The Fightin' Revolver: Is it dying a slow death?

This is a discussion on The Fightin' Revolver: Is it dying a slow death? within the Defensive Carry Guns forums, part of the Defensive Carry Discussions category; What are we going to lose next? The bolt action rifle? Quite possibly - it is after all a mean and nasty ''sniper rifle'' - ...

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Thread: The Fightin' Revolver: Is it dying a slow death?

  1. #31
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    What are we going to lose next? The bolt action rifle?
    Quite possibly - it is after all a mean and nasty ''sniper rifle'' -

    Well, add a ''scope'' and who knows - ''long range''... ''high velocity'' - ''superior killing power''. Yep - Brady and Co will have that on the list! Soon.
    Chris - P95
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  3. #32
    JT
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    In this month’s American Rifleman they pointed out that the VPC is calling for a ban on “intermediate sniper rifles” which they define as .30 caliber. If we let them get away with banning the .50 caliber, our “intermediate” rifles will be next.
    Blessed be the Lord my rock who trains my hands for war and my fingers for battle. Psalm 144:1

    Si vis pacem, para bellum

  4. #33
    Member Array George Hill's Avatar
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    Bolt Action? Well, there is the Remington XP100...

  5. #34
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    I admit I still like my old wheel guns. I carried a Model 57 on duty and a custom Model 57 off duty and a model 60 as a back up till 1994. In 1989 I was ordered to get certified with a semi auto but can carry what I wanted. So I went out and bought a Delta Elite 10mm and even carried it on duty a few times. I shot my wheel guns better. When I left LE I still carried a wheel gun till about 5 years ago.For me to trust an auto loader it has to shoot at least 3000 rounds with out any malfs before I carry it.So far there has been a few that have passed that test. They were mt Delta Elite,Kahr E-9,Ed Brown Kobra Carry. I am working with a Para Carry right now it went 1800 rounds and coughed and I changed the recoil spring and so far it has 2500 more thru it and is going good(knock wood). On all my autos the recoil springs are changed at 1000 rounds after they do the 3000 round testing.But I still have my model 60 carried as my back up.
    Smith & Wesson IMHO screwed the pooch with the lock set up and I won't even look at a new S&W. Colt made some really good ones but the law suit craze has them selling to LE and military so I won't even consider anything they have. Ruger are built like tanks and are great but for how much longer.
    I see the writing on the wall when it comes to my favorite handguns. Today there are alot of people who have never even shot a wheel gun and I guess they will never know whats its like to see a well bult gun with some style all its own.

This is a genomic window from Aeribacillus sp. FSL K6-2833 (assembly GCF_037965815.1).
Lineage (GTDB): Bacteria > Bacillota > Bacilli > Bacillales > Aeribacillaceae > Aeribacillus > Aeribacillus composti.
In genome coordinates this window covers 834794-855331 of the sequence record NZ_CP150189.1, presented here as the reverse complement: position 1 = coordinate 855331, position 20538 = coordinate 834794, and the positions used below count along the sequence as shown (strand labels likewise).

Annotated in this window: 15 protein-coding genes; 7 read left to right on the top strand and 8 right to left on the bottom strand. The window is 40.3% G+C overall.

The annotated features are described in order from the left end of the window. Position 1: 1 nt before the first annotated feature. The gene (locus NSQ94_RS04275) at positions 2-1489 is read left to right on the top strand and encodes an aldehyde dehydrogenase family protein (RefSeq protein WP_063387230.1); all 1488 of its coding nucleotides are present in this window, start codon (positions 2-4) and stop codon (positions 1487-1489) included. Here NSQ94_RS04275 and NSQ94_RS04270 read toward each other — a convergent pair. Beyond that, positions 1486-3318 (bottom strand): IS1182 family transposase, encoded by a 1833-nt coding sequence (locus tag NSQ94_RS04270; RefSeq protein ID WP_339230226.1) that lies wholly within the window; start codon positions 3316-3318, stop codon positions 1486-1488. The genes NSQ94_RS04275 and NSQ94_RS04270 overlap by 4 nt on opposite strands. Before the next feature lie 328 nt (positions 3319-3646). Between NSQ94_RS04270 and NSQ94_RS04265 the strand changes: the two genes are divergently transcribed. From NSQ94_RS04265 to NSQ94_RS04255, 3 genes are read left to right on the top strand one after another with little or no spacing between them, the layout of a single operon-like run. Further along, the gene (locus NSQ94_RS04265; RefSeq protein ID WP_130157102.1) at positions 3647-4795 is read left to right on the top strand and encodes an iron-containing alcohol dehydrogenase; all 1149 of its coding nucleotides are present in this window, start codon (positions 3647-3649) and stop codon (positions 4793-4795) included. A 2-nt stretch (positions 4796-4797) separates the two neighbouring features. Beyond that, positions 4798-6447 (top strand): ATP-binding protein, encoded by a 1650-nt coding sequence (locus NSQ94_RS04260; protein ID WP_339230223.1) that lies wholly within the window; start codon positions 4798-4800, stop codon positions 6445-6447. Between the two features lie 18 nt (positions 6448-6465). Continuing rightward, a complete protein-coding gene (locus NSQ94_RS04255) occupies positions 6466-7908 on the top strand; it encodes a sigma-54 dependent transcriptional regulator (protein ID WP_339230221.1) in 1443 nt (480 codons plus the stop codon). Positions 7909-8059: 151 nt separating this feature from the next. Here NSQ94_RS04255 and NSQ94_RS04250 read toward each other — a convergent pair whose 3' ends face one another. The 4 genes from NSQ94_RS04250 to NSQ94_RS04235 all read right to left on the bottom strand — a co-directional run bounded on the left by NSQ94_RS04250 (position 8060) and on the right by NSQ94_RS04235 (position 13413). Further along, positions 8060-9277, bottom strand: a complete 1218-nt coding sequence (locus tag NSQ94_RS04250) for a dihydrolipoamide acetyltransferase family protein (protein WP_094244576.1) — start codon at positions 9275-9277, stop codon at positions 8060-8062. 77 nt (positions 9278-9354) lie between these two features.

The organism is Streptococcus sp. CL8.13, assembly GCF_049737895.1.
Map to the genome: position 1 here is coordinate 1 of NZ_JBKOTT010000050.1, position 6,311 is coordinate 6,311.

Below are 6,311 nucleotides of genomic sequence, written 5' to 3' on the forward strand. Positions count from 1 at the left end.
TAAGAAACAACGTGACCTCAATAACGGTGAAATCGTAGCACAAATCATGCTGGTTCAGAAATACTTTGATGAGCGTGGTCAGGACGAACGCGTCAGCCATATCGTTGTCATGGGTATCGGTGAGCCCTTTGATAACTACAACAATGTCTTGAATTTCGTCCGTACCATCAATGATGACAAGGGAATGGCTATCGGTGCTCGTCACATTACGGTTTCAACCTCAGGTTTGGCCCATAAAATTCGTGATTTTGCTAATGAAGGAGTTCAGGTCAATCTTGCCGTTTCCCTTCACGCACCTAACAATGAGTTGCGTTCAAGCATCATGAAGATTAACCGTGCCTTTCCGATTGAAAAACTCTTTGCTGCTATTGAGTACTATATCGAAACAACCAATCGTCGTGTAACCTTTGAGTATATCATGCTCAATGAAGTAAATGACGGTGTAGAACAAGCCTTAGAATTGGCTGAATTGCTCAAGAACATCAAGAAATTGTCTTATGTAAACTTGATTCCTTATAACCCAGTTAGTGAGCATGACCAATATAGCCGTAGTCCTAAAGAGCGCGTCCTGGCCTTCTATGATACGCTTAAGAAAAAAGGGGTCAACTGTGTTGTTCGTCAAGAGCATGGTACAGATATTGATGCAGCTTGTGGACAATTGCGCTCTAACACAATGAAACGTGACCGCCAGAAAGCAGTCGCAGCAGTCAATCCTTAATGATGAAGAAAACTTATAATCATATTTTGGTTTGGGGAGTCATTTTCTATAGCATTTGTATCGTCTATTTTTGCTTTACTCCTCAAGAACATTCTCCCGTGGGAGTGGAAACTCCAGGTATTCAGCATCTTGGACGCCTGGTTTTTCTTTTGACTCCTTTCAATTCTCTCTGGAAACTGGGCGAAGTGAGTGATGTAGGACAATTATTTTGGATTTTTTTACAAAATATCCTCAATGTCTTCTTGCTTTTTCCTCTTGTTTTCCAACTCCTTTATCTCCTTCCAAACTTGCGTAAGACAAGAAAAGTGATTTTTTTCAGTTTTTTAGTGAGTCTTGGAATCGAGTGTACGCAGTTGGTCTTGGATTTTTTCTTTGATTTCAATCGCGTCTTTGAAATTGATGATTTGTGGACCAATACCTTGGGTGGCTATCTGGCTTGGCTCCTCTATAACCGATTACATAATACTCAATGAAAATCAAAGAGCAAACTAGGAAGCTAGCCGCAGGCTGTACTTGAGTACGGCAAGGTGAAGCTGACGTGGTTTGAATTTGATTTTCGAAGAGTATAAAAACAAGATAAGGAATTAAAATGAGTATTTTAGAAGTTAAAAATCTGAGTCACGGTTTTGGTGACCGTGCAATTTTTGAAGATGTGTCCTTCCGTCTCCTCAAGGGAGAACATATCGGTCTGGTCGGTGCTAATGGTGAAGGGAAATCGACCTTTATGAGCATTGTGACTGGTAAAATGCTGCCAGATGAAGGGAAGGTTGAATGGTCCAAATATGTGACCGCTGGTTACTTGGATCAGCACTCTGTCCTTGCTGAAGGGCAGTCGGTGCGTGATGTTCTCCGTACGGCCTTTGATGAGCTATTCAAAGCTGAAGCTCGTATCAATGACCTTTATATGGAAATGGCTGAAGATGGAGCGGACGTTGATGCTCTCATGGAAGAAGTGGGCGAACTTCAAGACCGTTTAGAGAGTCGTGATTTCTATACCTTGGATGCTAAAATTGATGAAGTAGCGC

Sorry for being long winded but I'm slow when it comes to change but like they say thats progress at work.

  6. #35
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    Smile Old Smiths

    I agree that the semis are the smart choice for most carry situations, but for just great fun, I prefer the older wheel guns for range time. It is harder to find a really well made (new) revolver these days, and that is not likely to change. There are still loads of the older Smiths at the gun shows, pawn shops, and estate sales that can be had at very reasonable prices, and the quality is much much better than anything currently made. Any Smith made prior to 1980 is top notch. Any weapon NRA "Fine" or better is a keeper. As for finish, bluing, or the lack of ,is of little concern - I consider it "character" if the weapon shows finish wear. Shoot the heck out of them - they'll be around for a long time.

  7. #36
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    I agree with you guys.......Older wheelies are here to stay!! I don't even look at a new Smith, due to all that lock stuff on it. Makes me feel like it's getting to PC. The older guns have a lotta charactor to them....The semis were brought out due to all the Gang-Bangers carrying uzis and such, so that the LEO's could have a fighting chance against em. Gotta admit, there's nothing mor impressive than drawing out a 4 to 6 inch K,L,or N Frame or a Redhawk, Python, that would make somebody think twice. I know I would

  8. #37
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    The wheel gun will always have a place in the armamentarium. The popularity of models and cartridges will come and go, but the place of the revolver as an ultimately reliable, durable and acurate design with permutations in size and caliber sufficient to satisfy a spectrum of needs is assured. Fear not. The revolver will outlast us all.
    "You are what you do when it counts."
    "The secret to long life...is gunsights!"
    Bloodletting

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